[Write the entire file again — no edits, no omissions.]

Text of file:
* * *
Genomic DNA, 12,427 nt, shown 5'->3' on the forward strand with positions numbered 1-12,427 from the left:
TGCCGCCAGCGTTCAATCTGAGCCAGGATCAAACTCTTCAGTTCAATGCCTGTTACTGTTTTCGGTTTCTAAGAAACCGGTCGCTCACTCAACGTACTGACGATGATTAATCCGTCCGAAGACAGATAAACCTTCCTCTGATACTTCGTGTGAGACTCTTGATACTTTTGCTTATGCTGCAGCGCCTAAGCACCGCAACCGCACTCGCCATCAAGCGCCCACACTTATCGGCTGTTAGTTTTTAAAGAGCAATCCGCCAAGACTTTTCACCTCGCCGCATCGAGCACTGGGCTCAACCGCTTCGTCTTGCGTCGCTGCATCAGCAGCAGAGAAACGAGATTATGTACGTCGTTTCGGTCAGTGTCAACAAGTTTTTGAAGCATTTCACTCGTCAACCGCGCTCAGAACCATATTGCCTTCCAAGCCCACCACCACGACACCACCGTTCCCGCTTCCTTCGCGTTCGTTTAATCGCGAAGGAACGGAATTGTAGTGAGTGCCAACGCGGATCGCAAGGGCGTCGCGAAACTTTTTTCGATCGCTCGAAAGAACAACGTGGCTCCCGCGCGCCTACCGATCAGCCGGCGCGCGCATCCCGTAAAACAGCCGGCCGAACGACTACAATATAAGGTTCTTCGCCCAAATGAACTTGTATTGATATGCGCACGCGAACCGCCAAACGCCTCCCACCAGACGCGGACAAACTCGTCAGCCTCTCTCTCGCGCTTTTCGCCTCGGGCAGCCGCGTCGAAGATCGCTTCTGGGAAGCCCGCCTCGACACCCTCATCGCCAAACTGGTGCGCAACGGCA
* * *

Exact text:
Genomic DNA, 12,427 nt, shown 5'->3' on the forward strand with positions numbered 1-12,427 from the left:
TGCCGCCAGCGTTCAATCTGAGCCAGGATCAAACTCTTCAGTTCAATGCCTGTTACTGTTTTCGGTTTCTAAGAAACCGGTCGCTCACTCAACGTACTGACGATGATTAATCCGTCCGAAGACAGATAAACCTTCCTCTGATACTTCGTGTGAGACTCTTGATACTTTTGCTTATGCTGCAGCGCCTAAGCACCGCAACCGCACTCGCCATCAAGCGCCCACACTTATCGGCTGTTAGTTTTTAAAGAGCAATCCGCCAAGACTTTTCACCTCGCCGCATCGAGCACTGGGCTCAACCGCTTCGTCTTGCGTCGCTGCATCAGCAGCAGAGAAACGAGATTATGTACGTCGTTTCGGTCAGTGTCAACAAGTTTTTGAAGCATTTCACTCGTCAACCGCGCTCAGAACCATATTGCCTTCCAAGCCCACCACCACGACACCACCGTTCCCGCTTCCTTCGCGTTCGTTTAATCGCGAAGGAACGGAATTGTAGTGAGTGCCAACGCGGATCGCAAGGGCGTCGCGAAACTTTTTTCGATCGCTCGAAAGAACAACGTGGCTCCCGCGCGCCTACCGATCAGCCGGCGCGCGCATCCCGTAAAACAGCCGGCCGAACGACTACAATATAAGGTTCTTCGCCCAAATGAACTTGTATTGATATGCGCACGCGAACCGCCAAACGCCTCCCACCAGACGCGGACAAACTCGTCAGCCTCTCTCTCGCGCTTTTCGCCTCGGGCAGCCGCGTCGAAGATCGCTTCTGGGAAGCCCGCCTCGACACCCTCATCGCCAAACTGGTGCGCAACGGCA